- blog owners submit their blog RSS feed to the hub (as at Connected Courses)
- result is a consolidated RSS feed and OPML file (as at Connected Courses)
- result might also include a blog link directory (as at Connected Courses)
- results might also include a blog post display (as at Connected Courses)
I'll be using this blog post to brainstorm out loud about this for a few days and then see what I can cook up this weekend. Any and all feedback would be welcome, especially if anybody is at a school that DOES have some kind of blogging hub for faculty and staff to connect via blogs.
Updated Wed. morning: Thanks to folks at Twitter and G+ for feedback and questions! I've added some more information as a result.
Updated Sun. morning: Thanks again to folks at Twitter, G+, and in comments here for feedback. I've expanded on these ideas some more!
Here are some of the thoughts that I have in mind:
1. Class hubs at the Domains pilot. We've got a Domain of One's Own pilot going at OU, with students blogging like crazy at create.ou.edu. Each class functions as a "hub" by default because the student blogs are all tagged by the class the students are in, so you can browse by classes in the directory and you can also get an RSS feed for each class. So, I've been watching the different classes by subscribing to the class RSS feeds in my feed reader.
2. The power of blogging. Watching the classes that are part of the Domains pilot is one of the most exciting experiences I have had at OU. Even though I am not present for the actual classes, the flow of the blog posts — day by day, week by week — gives me the sense of really being there in the class, "hearing" the discussion as each student explores in their detailed, individual posts the topic at hand. For a specific example, see Adam Croom's post about the Journalism class and how they are sharing videos via their blogs: Scaling Creativity. It's fabulous!
3. A hub can include existing blogs, too. Hopefully many faculty and staff will take advantage of the Domains pilot (how to request an account), but of course there are existing blogs, too. If we had a hub like the Connected Courses hub, people with existing OU blogs could join in too. We don't have very many active blogs at OU (at least... not that I know of... yet!), but we do have a few really great ones. The College of Liberal Studies Insights blog is a favorite of mine, and that is just one example. Who knows what other great blogs there might be out there now or could be in the future... with just a little encouragement?
4. Help bloggers find readers. People who blog can get discouraged if they feel they do not have readers. Now speaking for myself personally, that's not a worry to me; I am a blogoholic, and I blog in the same way that other people might takes notes in a document — my blogs ARE my notebooks. But I've known plenty of people who get discouraged about their blogging because they feel like they don't have a readership. If we had a blog hub for faculty and staff my school, that could help people find a mutually supportive audience.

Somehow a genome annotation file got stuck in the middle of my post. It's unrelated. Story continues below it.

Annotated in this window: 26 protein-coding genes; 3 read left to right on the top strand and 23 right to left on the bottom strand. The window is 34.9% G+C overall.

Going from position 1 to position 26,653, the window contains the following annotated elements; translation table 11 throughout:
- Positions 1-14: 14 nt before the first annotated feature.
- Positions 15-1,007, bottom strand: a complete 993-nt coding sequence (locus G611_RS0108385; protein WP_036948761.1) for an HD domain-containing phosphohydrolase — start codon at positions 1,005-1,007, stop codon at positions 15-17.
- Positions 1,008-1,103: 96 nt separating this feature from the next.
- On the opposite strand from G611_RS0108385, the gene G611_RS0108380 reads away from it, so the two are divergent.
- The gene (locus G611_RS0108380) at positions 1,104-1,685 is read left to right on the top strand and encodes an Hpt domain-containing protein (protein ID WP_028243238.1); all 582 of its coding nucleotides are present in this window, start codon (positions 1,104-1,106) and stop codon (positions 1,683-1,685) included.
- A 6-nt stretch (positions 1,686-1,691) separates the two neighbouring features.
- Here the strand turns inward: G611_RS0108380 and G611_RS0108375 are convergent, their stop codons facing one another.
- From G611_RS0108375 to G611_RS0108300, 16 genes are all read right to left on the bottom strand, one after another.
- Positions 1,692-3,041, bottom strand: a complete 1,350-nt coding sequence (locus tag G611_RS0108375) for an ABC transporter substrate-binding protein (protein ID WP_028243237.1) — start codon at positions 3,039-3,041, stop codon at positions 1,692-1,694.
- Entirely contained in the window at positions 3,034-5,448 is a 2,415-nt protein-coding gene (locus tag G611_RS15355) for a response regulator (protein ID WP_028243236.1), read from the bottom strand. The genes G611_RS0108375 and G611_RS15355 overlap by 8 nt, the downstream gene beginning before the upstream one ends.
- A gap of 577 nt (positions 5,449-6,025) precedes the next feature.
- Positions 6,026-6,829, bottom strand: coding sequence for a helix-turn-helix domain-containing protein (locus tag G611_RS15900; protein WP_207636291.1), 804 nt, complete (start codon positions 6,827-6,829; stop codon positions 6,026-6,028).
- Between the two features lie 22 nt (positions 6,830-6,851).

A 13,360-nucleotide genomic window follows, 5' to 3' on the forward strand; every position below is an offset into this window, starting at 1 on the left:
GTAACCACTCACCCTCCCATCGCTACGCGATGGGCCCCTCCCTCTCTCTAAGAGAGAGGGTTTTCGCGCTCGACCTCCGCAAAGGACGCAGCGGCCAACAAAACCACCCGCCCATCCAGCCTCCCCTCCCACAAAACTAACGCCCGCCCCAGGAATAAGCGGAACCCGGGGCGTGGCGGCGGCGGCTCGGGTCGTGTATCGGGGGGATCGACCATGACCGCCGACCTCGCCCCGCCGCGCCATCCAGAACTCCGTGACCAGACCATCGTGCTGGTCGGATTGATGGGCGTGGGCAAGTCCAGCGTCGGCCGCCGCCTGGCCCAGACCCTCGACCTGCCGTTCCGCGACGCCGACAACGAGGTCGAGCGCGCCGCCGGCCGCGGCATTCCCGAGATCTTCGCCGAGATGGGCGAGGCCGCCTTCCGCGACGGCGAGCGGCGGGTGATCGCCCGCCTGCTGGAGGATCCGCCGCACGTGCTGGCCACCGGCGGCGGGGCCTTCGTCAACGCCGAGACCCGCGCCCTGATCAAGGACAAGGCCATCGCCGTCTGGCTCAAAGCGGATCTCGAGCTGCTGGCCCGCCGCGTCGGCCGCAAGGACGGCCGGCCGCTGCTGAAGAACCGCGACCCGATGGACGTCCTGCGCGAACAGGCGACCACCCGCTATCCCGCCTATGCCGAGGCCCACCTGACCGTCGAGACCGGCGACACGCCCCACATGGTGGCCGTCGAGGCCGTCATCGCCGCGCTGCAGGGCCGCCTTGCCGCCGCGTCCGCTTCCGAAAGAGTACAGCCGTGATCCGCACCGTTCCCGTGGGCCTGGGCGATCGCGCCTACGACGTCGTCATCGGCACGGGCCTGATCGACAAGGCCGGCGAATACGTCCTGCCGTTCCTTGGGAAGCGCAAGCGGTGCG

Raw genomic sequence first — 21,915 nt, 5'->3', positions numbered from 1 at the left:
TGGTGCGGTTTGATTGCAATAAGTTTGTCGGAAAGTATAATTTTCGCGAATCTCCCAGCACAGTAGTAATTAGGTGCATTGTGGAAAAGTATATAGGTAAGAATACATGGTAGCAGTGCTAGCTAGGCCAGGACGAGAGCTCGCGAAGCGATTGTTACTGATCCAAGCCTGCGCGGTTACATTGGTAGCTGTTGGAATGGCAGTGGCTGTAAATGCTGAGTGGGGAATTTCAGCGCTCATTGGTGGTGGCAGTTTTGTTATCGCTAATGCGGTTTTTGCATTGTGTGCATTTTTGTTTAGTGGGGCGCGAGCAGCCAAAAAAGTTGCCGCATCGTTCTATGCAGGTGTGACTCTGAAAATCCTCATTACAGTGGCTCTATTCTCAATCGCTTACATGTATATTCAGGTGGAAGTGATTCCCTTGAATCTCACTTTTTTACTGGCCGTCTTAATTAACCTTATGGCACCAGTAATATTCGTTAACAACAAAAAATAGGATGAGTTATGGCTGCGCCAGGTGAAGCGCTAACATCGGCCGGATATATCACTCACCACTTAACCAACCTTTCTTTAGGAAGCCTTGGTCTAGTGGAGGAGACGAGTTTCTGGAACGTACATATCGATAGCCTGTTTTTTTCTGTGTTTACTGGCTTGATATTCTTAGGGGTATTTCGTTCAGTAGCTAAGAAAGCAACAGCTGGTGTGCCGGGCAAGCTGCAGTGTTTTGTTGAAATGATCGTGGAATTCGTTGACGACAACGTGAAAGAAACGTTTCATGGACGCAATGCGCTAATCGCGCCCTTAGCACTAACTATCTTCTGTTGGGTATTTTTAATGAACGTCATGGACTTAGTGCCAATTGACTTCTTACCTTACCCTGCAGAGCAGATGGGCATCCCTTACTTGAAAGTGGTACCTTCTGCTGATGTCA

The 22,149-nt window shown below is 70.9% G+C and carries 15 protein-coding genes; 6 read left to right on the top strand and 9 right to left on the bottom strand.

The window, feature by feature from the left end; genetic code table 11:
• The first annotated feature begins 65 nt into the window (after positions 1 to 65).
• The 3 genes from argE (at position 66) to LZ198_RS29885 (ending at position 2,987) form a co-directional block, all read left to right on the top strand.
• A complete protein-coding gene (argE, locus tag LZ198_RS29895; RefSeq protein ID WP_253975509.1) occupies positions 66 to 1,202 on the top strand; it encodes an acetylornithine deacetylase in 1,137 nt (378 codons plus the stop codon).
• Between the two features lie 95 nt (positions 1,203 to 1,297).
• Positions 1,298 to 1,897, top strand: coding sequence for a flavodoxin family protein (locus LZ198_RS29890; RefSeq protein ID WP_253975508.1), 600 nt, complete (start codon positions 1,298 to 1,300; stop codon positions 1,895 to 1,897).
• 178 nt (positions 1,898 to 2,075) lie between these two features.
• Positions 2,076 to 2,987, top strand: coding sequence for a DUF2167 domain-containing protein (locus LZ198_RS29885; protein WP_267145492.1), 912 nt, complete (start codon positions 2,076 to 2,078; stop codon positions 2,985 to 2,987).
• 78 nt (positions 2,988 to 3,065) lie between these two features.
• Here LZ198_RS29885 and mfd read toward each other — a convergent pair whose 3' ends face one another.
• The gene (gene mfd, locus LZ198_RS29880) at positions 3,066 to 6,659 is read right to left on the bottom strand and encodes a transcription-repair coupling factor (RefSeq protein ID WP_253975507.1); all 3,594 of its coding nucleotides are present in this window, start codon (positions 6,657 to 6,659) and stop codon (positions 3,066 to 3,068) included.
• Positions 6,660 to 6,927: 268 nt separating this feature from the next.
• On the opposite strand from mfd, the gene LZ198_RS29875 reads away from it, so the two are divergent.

5. Blogs, not discussion boards. OU really does not have a viable discussion forum online anywhere (the Chatter experiment lasted a good long while, but it's no longer very active). My guess is that blogs, which people can configure and control themselves, are more likely to promote good communication than a discussion forum. Discussion forums belong to everybody/nobody, especially when there is not a strong pre-existing sense of online community and online engagement. Blogs, on the other hand, are personal spaces which individuals can manage in the way that they feel most comfortable with. They can moderate comments if they want, or they can even turn off comments; blogs still fulfill an important public communication function even without comments. Plus, for academics, blogs have this advantage: they easily allow for tl;dr thinking-out-loud. My blogs are proof of that! :-)
6. Distributed syndication, not a group blog. The idea here is that these blogs are independent blogs, running on any blog software that has full-feed RSS (WordPress, Blogger, Tumblr, other blog platforms). People publish what they want to publish; people read what they want to read. It's a very a laissez-faire approach powered by inclusiveness, without all the editorial complications that an actual group blog poses.
7. More efficient than individual lists. For several years, I've been trying to subscribe to any University-of-Oklahoma-related blogs I can find, but that is inefficient in all kinds of ways. For one thing, it depends on me finding the blogs, which is very haphazard! And it's also really too personal; a hub for university blogs should not be bound up in one individual's maintenance of a blog list. For my own classes, running a syndicated blog hub with Inoreader makes sense (here's how I do that), but a university blog hub deserves better.
Okay, that is
Big oaks from little acorns grow.